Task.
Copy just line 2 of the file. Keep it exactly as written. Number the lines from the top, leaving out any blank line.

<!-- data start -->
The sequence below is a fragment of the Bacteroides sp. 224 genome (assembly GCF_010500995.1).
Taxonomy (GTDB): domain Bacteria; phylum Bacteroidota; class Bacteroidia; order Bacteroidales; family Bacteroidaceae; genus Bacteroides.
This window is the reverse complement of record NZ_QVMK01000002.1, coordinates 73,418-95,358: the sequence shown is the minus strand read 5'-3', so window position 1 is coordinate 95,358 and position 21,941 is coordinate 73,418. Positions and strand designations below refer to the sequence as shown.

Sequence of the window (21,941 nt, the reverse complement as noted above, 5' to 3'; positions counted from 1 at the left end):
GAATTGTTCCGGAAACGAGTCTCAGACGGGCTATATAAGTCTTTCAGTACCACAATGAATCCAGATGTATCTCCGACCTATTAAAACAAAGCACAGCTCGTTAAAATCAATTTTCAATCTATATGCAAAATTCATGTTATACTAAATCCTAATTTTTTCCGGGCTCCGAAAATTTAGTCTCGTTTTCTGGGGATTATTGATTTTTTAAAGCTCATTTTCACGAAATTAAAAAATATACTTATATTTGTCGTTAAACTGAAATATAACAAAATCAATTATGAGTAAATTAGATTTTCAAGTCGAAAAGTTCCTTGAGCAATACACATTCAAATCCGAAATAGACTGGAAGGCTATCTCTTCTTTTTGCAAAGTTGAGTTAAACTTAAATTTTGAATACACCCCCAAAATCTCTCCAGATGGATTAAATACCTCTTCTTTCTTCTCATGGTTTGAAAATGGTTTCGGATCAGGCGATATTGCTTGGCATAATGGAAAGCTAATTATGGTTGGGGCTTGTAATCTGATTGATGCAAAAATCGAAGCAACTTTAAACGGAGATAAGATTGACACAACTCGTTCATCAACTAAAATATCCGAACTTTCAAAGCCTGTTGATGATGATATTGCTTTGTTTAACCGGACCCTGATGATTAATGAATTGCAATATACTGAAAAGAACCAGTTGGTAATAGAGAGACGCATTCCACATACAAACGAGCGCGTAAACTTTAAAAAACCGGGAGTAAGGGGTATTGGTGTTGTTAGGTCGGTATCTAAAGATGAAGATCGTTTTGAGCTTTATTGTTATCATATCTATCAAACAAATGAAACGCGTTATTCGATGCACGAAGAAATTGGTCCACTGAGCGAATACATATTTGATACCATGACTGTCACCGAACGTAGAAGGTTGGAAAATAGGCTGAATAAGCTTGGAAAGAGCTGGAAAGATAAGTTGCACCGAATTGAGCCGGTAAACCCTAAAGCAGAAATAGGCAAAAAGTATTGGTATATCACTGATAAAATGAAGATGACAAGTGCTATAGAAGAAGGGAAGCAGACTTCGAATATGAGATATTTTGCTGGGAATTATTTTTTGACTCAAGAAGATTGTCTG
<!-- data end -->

Taxonomy (GTDB): domain Bacteria; phylum Bacteroidota; class Bacteroidia; order Bacteroidales; family Bacteroidaceae; genus Bacteroides.